Progressive athletics

Just imagine if people talked about sports the same way they talk about education…

In the nineteenth century, when modern sports were invented, athletics served as an extension of the factories in which many of their players worked, reinforcing hierarchies and training athletes to be obedient and “play by the rules.” Today’s sports leagues are heirs to that model. Unsurprisingly, for many athletes, playing a sport has become a source of stress rather than one of joy.

Nothing could be more natural than the desire to run and play, but this inborn tendency is all too frequently destroyed by a system that emphasizes rote drilling of individual skills at the expense of more authentic forms of participation.

A new, more progressive model is clearly required, one that harnesses players’ innate love of games and movement, and that places players rather than sports at the center of the athletic process.

Instead of forcing players to abide by a narrow set of rules, rendering athletes passive and stifling their natural creativity, athletic programs should abandon the traditional one-size-fits all approach and strive to develop the whole player.

Thus, coaches should act as facilitators, dividing teams into smaller groups so that players can learn from one another and avoiding heavy-handed tactics such as directly instructing players in how to stand, kick, or dribble. And rather than repeatedly drilling low-level skills such as throwing and catching, a surefire way to stifle players’ natural love of games, coaches should create opportunities for players to develop higher-order performance skills. For example, a league could stage a mock Olympics, with each team dressing up in the uniform worn by the athletes of a specific country. Groups of players could research different aspects of their adopted teams and create posters presenting what they have learned. 

Just as importantly, coaches should avoid treating teams as a single entity, or talking to players in a harsh or critical manner. Rather, they should adapt their coaching to athletes’ unique playing styles and seek to inspire each team member as an individual. When players commit penalties or other violations, coaches should not impose punishments such as “time outs” but should seek to understand the motivating forces behind players’ behavior. 

Today, every baseball team across the entire country is forced to abide by a single set of regulations, as is every basketball team, soccer team, lacrosse team, and so on. What a boring way to play! Wouldn’t it be wonderful if players were instead encouraged to take an active role in constructing their own games?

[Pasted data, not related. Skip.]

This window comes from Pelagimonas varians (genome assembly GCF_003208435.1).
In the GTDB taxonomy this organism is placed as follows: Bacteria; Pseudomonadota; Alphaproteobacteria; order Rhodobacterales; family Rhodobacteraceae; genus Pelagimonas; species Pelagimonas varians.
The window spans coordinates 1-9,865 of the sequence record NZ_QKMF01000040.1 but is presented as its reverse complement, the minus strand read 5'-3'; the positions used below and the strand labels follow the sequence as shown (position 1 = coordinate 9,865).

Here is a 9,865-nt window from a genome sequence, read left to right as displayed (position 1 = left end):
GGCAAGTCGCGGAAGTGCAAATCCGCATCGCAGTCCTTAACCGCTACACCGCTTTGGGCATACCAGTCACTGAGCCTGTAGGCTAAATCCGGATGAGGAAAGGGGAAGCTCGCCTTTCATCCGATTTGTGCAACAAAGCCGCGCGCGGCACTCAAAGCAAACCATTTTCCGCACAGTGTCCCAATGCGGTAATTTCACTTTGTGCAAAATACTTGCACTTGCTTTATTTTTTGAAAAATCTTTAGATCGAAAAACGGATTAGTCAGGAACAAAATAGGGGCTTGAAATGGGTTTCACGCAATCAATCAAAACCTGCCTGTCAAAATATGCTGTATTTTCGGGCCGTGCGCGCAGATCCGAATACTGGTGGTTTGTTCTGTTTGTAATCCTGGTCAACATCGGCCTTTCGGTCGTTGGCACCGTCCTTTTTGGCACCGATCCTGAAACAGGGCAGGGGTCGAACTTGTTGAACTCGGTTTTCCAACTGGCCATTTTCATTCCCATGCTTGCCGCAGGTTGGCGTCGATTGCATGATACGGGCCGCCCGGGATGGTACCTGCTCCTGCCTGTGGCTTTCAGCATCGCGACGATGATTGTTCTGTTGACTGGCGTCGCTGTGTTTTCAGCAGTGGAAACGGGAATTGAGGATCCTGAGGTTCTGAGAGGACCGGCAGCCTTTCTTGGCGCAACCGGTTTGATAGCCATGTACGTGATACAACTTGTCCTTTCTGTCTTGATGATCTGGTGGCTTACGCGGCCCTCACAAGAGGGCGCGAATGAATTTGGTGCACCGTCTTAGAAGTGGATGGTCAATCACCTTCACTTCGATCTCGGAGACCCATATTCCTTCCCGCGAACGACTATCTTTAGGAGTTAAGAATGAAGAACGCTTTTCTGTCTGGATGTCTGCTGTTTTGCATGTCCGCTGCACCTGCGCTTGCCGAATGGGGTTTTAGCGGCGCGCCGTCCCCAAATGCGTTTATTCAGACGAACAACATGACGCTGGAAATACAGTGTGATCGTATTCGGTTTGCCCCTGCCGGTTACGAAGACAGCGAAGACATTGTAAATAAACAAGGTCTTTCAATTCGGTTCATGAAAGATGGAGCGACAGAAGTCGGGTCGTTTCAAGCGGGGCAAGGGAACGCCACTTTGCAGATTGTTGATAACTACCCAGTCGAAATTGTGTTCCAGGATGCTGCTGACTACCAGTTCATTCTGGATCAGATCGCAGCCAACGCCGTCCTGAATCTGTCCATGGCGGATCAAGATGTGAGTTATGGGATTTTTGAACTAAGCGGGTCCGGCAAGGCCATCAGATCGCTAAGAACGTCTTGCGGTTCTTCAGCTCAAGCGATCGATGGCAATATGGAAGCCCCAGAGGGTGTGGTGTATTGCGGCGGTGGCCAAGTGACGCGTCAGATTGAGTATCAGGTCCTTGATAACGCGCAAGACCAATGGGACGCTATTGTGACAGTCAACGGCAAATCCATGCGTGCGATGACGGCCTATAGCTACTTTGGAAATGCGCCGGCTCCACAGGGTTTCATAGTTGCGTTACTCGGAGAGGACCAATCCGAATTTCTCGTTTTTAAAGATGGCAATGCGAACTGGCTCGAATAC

If every team were responsible for inventing its own rules, for example, different teams could learn from one another, and players’ ability to innovate, think critically, and solve problems creatively would be vastly improved. Football players could learn from basketball players, and field hockey players could learn from sprinters, erasing artificial divisions between sports and facilitating players’ ability to communicate with other types of athletes. And rather competing against one another, teams could instead collaborate with one another in order to achieve common goals.

Furthermore, the ceaseless ranking of players and teams, as well as the awarding of medals and trophies, creates perverse incentives that are frequently damaging to players’ self-esteem. This model of athletics is not only often developmentally inappropriate, but it normalizes competition, substituting rewards for intrinsic motivation.

If players were no longer ranked or measured according to standardized criteria set out by bodies such as the NBA, the NFL, and the United States Tennis Association, they would be free to develop their true athletic potential. Instead of passively relying on external metrics such as passes, kicks, and goals for validation, they would be inspired to take ownership of their personal athletic development.

Becoming an athlete involves so much more than rigidly adhering to a group rules laid out by experts who often do not understand the relevance of sports to players’ lives. When players are encouraged to explore their unique passions and acquire a deep sense of themselves as athletes, everyone benefits. It is high time for athletics to be brought into the twenty-first century.